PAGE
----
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The trypanocidal benzoxaborole AN7973 inhibits trypanosome mRNA processing

Begolo, Daniela and Vincent, Isabel M. and Giordani, Federica and Pöhner, Ina and Witty, Michael J. and Rowan, Timothy G. and Bengaly, Zakaria and Gillingwater, Kirsten and Freund, Yvonne and Wade, Rebecca C. and Barrett, Michael P. and Clayton, Christine. (2018) The trypanocidal benzoxaborole AN7973 inhibits trypanosome mRNA processing. PLoS Pathogens, 14 (9). e1007315.

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Abstract

Kinetoplastid parasites-trypanosomes and leishmanias-infect millions of humans and cause economically devastating diseases of livestock, and the few existing drugs have serious deficiencies. Benzoxaborole-based compounds are very promising potential novel anti-trypanosomal therapies, with candidates already in human and animal clinical trials. We investigated the mechanism of action of several benzoxaboroles, including AN7973, an early candidate for veterinary trypanosomosis. In all kinetoplastids, transcription is polycistronic. Individual mRNA 5'-ends are created by trans splicing of a short leader sequence, with coupled polyadenylation of the preceding mRNA. Treatment of Trypanosoma brucei with AN7973 inhibited trans splicing within 1h, as judged by loss of the Y-structure splicing intermediate, reduced levels of mRNA, and accumulation of peri-nuclear granules. Methylation of the spliced leader precursor RNA was not affected, but more prolonged AN7973 treatment caused an increase in S-adenosyl methionine and methylated lysine. Together, the results indicate that mRNA processing is a primary target of AN7973. Polyadenylation is required for kinetoplastid trans splicing, and the EC50 for AN7973 in T. brucei was increased three-fold by over-expression of the T. brucei cleavage and polyadenylation factor CPSF3, identifying CPSF3 as a potential molecular target. Molecular modeling results suggested that inhibition of CPSF3 by AN7973 is feasible. Our results thus chemically validate mRNA processing as a viable drug target in trypanosomes. Several other benzoxaboroles showed metabolomic and splicing effects that were similar to those of AN7973, identifying splicing inhibition as a common mode of action and suggesting that it might be linked to subsequent changes in methylated metabolites. Granule formation, splicing inhibition and resistance after CPSF3 expression did not, however, always correlate and prolonged selection of trypanosomes in AN7973 resulted in only 1.5-fold resistance. It is therefore possible that the modes of action of oxaboroles that target trypanosome mRNA processing might extend beyond CPSF3 inhibition.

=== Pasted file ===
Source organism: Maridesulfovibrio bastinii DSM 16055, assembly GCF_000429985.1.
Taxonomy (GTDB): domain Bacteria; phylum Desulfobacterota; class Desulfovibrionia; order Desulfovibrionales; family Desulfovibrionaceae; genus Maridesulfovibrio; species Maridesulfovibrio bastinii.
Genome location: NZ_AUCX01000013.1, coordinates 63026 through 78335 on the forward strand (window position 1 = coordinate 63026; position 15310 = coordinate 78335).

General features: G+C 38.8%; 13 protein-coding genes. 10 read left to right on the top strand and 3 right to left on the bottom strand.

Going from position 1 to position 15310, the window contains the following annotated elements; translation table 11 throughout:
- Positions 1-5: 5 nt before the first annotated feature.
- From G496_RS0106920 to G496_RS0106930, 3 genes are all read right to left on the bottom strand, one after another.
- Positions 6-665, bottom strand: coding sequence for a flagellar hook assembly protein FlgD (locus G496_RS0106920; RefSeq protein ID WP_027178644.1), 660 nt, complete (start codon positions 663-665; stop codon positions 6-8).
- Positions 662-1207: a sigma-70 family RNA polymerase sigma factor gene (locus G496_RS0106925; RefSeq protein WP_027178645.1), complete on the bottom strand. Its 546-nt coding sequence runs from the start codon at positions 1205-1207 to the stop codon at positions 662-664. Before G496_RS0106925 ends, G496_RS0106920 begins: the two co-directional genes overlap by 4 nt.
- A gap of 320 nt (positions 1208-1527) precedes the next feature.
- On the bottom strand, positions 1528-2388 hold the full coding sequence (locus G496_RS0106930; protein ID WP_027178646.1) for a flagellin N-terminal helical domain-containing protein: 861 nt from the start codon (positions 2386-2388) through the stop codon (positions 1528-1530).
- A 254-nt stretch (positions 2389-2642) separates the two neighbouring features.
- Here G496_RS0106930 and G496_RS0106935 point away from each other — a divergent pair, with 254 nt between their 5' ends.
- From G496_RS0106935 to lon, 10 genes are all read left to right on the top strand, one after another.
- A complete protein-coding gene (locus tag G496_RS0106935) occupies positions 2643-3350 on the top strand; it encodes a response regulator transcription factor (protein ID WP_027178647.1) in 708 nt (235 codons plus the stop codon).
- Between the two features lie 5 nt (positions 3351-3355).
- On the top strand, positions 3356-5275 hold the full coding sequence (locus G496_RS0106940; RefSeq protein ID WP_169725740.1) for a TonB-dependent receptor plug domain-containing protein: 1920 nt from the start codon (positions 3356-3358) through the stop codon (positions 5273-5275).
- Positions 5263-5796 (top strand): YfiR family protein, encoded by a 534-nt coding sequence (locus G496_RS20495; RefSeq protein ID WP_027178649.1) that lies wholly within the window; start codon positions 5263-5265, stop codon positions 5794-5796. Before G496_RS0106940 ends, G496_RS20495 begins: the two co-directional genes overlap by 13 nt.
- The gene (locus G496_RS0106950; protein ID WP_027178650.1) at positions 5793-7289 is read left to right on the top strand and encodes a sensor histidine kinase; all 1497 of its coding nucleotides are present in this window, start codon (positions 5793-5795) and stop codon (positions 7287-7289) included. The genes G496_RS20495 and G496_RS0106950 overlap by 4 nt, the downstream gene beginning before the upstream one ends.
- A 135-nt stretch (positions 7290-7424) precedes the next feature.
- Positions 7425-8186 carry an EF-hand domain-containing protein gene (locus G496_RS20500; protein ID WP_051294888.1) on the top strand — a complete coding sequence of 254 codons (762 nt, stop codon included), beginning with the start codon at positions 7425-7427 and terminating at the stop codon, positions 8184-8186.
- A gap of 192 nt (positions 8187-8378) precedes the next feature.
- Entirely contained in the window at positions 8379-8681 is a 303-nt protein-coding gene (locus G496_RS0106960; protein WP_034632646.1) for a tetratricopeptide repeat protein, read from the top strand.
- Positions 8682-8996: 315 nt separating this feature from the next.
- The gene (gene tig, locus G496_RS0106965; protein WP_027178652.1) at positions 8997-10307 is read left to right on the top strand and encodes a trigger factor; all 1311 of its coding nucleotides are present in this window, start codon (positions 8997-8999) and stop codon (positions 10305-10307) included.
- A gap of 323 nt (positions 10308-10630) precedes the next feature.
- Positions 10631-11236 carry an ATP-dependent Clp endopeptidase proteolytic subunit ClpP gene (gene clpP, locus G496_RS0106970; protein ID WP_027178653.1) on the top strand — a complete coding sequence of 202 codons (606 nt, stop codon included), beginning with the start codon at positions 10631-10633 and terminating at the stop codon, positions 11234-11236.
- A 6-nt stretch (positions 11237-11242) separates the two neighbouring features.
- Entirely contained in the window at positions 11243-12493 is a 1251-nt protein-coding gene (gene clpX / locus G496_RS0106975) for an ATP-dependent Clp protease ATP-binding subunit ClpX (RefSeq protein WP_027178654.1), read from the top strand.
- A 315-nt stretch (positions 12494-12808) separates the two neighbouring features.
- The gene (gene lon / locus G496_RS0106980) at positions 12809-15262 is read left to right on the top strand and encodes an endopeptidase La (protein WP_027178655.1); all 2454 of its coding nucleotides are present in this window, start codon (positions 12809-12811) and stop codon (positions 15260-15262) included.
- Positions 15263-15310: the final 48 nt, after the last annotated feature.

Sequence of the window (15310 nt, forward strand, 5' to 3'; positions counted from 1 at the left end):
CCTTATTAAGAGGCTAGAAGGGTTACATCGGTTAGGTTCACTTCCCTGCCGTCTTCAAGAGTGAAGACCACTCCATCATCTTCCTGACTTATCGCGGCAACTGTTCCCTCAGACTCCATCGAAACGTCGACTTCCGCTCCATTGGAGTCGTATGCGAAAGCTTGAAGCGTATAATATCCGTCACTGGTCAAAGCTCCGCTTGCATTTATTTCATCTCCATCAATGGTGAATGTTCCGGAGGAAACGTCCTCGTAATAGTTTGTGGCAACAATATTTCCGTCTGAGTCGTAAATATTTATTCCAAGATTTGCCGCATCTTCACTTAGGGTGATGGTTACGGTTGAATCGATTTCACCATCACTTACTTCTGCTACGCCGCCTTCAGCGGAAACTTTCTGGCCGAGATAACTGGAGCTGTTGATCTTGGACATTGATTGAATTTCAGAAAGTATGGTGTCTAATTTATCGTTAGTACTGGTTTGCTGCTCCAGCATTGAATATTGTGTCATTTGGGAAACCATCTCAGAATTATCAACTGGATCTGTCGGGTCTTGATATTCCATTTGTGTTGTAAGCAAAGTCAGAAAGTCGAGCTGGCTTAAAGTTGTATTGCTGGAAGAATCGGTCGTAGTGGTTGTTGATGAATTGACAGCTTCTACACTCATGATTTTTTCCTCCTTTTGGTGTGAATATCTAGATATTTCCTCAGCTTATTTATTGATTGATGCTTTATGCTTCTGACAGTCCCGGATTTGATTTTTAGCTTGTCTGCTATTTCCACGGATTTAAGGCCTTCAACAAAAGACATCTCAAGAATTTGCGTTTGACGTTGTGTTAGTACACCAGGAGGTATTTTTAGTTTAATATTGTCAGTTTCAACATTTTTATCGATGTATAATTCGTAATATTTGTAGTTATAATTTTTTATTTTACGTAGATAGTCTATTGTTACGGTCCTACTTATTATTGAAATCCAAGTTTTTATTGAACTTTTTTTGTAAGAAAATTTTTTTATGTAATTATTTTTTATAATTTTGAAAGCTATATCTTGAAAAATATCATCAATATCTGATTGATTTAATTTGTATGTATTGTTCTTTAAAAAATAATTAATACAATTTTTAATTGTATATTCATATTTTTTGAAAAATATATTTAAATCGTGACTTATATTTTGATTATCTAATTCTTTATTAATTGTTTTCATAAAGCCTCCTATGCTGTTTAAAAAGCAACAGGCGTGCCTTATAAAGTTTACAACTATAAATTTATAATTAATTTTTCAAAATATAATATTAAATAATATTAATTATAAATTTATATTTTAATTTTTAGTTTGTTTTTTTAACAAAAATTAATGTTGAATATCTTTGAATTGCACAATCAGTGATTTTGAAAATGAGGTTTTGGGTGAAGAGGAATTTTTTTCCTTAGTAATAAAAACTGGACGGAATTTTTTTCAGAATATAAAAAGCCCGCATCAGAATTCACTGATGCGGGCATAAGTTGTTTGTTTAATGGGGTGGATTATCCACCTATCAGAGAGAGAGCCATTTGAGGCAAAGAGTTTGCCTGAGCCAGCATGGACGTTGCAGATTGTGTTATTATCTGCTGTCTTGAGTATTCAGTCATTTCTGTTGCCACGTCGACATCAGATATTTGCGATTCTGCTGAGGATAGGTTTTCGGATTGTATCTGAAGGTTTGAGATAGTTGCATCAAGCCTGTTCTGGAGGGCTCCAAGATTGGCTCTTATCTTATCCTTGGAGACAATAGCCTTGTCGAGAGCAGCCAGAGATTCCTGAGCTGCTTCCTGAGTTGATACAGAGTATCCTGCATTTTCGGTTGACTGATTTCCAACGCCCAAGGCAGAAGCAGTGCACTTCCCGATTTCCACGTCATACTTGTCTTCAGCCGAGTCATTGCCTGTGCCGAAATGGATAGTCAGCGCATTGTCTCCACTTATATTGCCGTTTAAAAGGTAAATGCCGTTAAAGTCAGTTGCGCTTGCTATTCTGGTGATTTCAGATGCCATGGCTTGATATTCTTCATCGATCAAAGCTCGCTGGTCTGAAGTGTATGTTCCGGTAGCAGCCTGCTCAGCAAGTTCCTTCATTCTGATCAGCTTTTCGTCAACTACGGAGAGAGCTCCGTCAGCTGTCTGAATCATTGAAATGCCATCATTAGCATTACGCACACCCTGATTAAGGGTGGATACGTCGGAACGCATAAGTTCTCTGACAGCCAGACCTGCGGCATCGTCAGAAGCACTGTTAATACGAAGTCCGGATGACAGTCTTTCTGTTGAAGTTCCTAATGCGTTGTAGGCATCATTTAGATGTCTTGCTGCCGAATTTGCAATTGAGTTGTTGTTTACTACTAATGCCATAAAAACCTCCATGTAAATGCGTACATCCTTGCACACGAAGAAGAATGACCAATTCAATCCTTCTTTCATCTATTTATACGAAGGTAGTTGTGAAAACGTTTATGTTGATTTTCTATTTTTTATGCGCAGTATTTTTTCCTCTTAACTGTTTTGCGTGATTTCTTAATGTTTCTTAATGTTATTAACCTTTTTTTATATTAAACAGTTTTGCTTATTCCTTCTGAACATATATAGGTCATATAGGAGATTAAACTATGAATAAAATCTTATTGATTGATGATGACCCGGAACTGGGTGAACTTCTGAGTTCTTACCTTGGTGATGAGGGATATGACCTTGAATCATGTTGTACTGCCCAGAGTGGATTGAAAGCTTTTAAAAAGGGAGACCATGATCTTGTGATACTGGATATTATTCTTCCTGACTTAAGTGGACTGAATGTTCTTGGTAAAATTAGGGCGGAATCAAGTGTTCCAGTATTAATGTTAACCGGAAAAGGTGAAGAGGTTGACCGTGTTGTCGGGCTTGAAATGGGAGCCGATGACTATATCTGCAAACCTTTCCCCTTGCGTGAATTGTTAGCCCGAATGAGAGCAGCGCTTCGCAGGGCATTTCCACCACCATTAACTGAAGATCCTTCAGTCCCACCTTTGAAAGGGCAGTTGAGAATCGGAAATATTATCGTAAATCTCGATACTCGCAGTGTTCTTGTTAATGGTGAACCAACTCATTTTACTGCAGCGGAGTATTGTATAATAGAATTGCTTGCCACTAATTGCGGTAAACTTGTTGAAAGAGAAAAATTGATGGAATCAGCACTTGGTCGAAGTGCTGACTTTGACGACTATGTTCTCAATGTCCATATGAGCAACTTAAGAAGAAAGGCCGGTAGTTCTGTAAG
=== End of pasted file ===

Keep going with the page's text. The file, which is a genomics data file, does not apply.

Faculties and Departments:09 Associated Institutions > Swiss Tropical and Public Health Institute (Swiss TPH)
09 Associated Institutions > Swiss Tropical and Public Health Institute (Swiss TPH) > Department of Medical Parasitology and Infection Biology (MPI) > Parasite Chemotherapy (Mäser)
UniBasel Contributors:Gillingwater, Kirsten
Item Type:Article, refereed
Article Subtype:Research Article
Publisher:Public Library of Science
ISSN:1553-7366
e-ISSN:1553-7374
Note:Publication type according to Uni Basel Research Database: Journal article
Language:English
Identification Number:
Last Modified:15 Nov 2018 09:59
Deposited On:15 Nov 2018 09:59

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